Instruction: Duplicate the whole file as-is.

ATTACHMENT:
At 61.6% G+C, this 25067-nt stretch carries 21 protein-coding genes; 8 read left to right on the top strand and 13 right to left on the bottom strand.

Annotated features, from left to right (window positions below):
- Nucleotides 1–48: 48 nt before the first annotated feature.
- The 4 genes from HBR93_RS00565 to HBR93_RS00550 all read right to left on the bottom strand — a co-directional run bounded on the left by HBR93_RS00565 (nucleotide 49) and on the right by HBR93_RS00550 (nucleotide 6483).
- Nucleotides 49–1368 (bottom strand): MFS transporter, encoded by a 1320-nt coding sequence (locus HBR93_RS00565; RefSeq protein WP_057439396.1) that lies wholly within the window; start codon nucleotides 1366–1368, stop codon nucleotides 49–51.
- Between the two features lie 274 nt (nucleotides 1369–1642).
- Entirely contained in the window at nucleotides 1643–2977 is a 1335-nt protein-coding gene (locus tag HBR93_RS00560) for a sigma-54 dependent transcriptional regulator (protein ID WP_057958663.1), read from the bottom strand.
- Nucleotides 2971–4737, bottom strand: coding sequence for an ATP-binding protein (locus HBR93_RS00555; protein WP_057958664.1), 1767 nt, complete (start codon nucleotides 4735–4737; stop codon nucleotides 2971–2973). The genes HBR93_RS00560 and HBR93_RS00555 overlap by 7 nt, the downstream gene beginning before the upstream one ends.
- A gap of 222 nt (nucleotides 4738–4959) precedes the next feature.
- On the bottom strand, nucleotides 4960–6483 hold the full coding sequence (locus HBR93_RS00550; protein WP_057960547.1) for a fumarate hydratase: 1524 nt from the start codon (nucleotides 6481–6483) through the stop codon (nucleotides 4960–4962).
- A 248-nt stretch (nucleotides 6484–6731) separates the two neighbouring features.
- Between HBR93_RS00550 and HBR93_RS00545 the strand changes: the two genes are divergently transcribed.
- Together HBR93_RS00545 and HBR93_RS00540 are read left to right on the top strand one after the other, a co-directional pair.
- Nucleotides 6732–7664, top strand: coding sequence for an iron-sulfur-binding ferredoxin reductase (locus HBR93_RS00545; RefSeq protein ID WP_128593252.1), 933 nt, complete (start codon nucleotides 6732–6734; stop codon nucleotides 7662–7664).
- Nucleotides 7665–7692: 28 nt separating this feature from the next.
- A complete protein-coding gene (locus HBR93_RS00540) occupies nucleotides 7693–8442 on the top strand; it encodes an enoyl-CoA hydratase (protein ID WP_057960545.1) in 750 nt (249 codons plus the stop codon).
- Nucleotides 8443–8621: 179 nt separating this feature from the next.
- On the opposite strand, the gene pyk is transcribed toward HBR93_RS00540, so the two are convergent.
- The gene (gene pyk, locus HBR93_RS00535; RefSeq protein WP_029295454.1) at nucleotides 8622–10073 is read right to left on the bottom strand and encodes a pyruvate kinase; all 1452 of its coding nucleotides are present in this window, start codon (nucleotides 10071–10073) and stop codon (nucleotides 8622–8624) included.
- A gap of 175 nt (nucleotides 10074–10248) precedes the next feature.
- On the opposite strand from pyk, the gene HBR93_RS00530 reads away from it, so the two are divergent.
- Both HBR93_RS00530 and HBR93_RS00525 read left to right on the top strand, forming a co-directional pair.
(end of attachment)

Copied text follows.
At 61.6% G+C, this 25067-nt stretch carries 21 protein-coding genes; 8 read left to right on the top strand and 13 right to left on the bottom strand.

Annotated features, from left to right (window positions below):
- Nucleotides 1–48: 48 nt before the first annotated feature.
- The 4 genes from HBR93_RS00565 to HBR93_RS00550 all read right to left on the bottom strand — a co-directional run bounded on the left by HBR93_RS00565 (nucleotide 49) and on the right by HBR93_RS00550 (nucleotide 6483).
- Nucleotides 49–1368 (bottom strand): MFS transporter, encoded by a 1320-nt coding sequence (locus HBR93_RS00565; RefSeq protein WP_057439396.1) that lies wholly within the window; start codon nucleotides 1366–1368, stop codon nucleotides 49–51.
- Between the two features lie 274 nt (nucleotides 1369–1642).
- Entirely contained in the window at nucleotides 1643–2977 is a 1335-nt protein-coding gene (locus tag HBR93_RS00560) for a sigma-54 dependent transcriptional regulator (protein ID WP_057958663.1), read from the bottom strand.
- Nucleotides 2971–4737, bottom strand: coding sequence for an ATP-binding protein (locus HBR93_RS00555; protein WP_057958664.1), 1767 nt, complete (start codon nucleotides 4735–4737; stop codon nucleotides 2971–2973). The genes HBR93_RS00560 and HBR93_RS00555 overlap by 7 nt, the downstream gene beginning before the upstream one ends.
- A gap of 222 nt (nucleotides 4738–4959) precedes the next feature.
- On the bottom strand, nucleotides 4960–6483 hold the full coding sequence (locus HBR93_RS00550; protein WP_057960547.1) for a fumarate hydratase: 1524 nt from the start codon (nucleotides 6481–6483) through the stop codon (nucleotides 4960–4962).
- A 248-nt stretch (nucleotides 6484–6731) separates the two neighbouring features.
- Between HBR93_RS00550 and HBR93_RS00545 the strand changes: the two genes are divergently transcribed.
- Together HBR93_RS00545 and HBR93_RS00540 are read left to right on the top strand one after the other, a co-directional pair.
- Nucleotides 6732–7664, top strand: coding sequence for an iron-sulfur-binding ferredoxin reductase (locus HBR93_RS00545; RefSeq protein ID WP_128593252.1), 933 nt, complete (start codon nucleotides 6732–6734; stop codon nucleotides 7662–7664).
- Nucleotides 7665–7692: 28 nt separating this feature from the next.
- A complete protein-coding gene (locus HBR93_RS00540) occupies nucleotides 7693–8442 on the top strand; it encodes an enoyl-CoA hydratase (protein ID WP_057960545.1) in 750 nt (249 codons plus the stop codon).
- Nucleotides 8443–8621: 179 nt separating this feature from the next.
- On the opposite strand, the gene pyk is transcribed toward HBR93_RS00540, so the two are convergent.
- The gene (gene pyk, locus HBR93_RS00535; RefSeq protein WP_029295454.1) at nucleotides 8622–10073 is read right to left on the bottom strand and encodes a pyruvate kinase; all 1452 of its coding nucleotides are present in this window, start codon (nucleotides 10071–10073) and stop codon (nucleotides 8622–8624) included.
- A gap of 175 nt (nucleotides 10074–10248) precedes the next feature.
- On the opposite strand from pyk, the gene HBR93_RS00530 reads away from it, so the two are divergent.
- Both HBR93_RS00530 and HBR93_RS00525 read left to right on the top strand, forming a co-directional pair.